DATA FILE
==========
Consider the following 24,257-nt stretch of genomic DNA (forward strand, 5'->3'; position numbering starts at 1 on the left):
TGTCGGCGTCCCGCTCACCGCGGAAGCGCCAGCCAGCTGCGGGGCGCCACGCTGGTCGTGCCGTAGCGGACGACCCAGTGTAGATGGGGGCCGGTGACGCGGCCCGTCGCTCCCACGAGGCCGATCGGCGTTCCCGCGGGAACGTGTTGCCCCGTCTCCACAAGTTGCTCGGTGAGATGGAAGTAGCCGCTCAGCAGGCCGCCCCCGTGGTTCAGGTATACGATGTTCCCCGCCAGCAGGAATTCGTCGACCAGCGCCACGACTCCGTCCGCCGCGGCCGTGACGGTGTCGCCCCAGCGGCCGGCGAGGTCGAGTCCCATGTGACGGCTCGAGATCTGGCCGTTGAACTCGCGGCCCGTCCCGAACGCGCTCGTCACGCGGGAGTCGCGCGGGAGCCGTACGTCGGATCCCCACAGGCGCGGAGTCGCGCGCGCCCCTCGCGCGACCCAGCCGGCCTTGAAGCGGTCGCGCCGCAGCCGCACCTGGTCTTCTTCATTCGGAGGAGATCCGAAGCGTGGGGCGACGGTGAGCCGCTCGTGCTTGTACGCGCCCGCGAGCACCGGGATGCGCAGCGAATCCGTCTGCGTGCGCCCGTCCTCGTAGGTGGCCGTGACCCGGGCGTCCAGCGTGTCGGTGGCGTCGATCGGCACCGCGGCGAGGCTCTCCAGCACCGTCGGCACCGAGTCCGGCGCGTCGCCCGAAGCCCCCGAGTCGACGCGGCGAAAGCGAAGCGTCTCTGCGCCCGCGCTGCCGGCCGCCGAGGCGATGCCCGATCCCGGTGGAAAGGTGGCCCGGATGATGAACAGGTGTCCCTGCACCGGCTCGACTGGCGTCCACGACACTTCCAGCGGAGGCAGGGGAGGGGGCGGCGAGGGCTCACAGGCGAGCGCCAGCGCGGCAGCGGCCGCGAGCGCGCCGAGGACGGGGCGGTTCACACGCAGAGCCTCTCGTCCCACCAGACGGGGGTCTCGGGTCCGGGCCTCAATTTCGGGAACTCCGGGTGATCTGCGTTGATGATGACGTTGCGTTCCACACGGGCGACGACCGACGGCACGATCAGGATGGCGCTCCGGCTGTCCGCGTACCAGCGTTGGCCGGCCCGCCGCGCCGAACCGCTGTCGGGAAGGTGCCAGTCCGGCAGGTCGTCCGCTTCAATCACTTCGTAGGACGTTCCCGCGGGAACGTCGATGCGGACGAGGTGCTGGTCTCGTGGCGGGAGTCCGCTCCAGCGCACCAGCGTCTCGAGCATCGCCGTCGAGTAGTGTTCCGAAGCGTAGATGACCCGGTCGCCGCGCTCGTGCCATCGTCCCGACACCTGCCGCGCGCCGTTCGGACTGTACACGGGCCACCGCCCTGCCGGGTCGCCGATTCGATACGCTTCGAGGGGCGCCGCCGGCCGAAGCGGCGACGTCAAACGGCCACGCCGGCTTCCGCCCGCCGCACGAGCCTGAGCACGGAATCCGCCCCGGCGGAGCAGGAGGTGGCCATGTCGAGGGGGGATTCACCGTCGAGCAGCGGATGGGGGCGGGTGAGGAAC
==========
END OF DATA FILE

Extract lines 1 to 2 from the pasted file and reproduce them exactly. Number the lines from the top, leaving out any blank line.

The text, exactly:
Consider the following 24,257-nt stretch of genomic DNA (forward strand, 5'->3'; position numbering starts at 1 on the left):
TGTCGGCGTCCCGCTCACCGCGGAAGCGCCAGCCAGCTGCGGGGCGCCACGCTGGTCGTGCCGTAGCGGACGACCCAGTGTAGATGGGGGCCGGTGACGCGGCCCGTCGCTCCCACGAGGCCGATCGGCGTTCCCGCGGGAACGTGTTGCCCCGTCTCCACAAGTTGCTCGGTGAGATGGAAGTAGCCGCTCAGCAGGCCGCCCCCGTGGTTCAGGTATACGATGTTCCCCGCCAGCAGGAATTCGTCGACCAGCGCCACGACTCCGTCCGCCGCGGCCGTGACGGTGTCGCCCCAGCGGCCGGCGAGGTCGAGTCCCATGTGACGGCTCGAGATCTGGCCGTTGAACTCGCGGCCCGTCCCGAACGCGCTCGTCACGCGGGAGTCGCGCGGGAGCCGTACGTCGGATCCCCACAGGCGCGGAGTCGCGCGCGCCCCTCGCGCGACCCAGCCGGCCTTGAAGCGGTCGCGCCGCAGCCGCACCTGGTCTTCTTCATTCGGAGGAGATCCGAAGCGTGGGGCGACGGTGAGCCGCTCGTGCTTGTACGCGCCCGCGAGCACCGGGATGCGCAGCGAATCCGTCTGCGTGCGCCCGTCCTCGTAGGTGGCCGTGACCCGGGCGTCCAGCGTGTCGGTGGCGTCGATCGGCACCGCGGCGAGGCTCTCCAGCACCGTCGGCACCGAGTCCGGCGCGTCGCCCGAAGCCCCCGAGTCGACGCGGCGAAAGCGAAGCGTCTCTGCGCCCGCGCTGCCGGCCGCCGAGGCGATGCCCGATCCCGGTGGAAAGGTGGCCCGGATGATGAACAGGTGTCCCTGCACCGGCTCGACTGGCGTCCACGACACTTCCAGCGGAGGCAGGGGAGGGGGCGGCGAGGGCTCACAGGCGAGCGCCAGCGCGGCAGCGGCCGCGAGCGCGCCGAGGACGGGGCGGTTCACACGCAGAGCCTCTCGTCCCACCAGACGGGGGTCTCGGGTCCGGGCCTCAATTTCGGGAACTCCGGGTGATCTGCGTTGATGATGACGTTGCGTTCCACACGGGCGACGACCGACGGCACGATCAGGATGGCGCTCCGGCTGTCCGCGTACCAGCGTTGGCCGGCCCGCCGCGCCGAACCGCTGTCGGGAAGGTGCCAGTCCGGCAGGTCGTCCGCTTCAATCACTTCGTAGGACGTTCCCGCGGGAACGTCGATGCGGACGAGGTGCTGGTCTCGTGGCGGGAGTCCGCTCCAGCGCACCAGCGTCTCGAGCATCGCCGTCGAGTAGTGTTCCGAAGCGTAGATGACCCGGTCGCCGCGCTCGTGCCATCGTCCCGACACCTGCCGCGCGCCGTTCGGACTGTACACGGGCCACCGCCCTGCCGGGTCGCCGATTCGATACGCTTCGAGGGGCGCCGCCGGCCGAAGCGGCGACGTCAAACGGCCACGCCGGCTTCCGCCCGCCGCACGAGCCTGAGCACGGAATCCGCCCCGGCGGAGCAGGAGGTGGCCATGTCGAGGGGGGATTCACCGTCGAGCAGCGGATGGGGGCGGGTGAGGAAC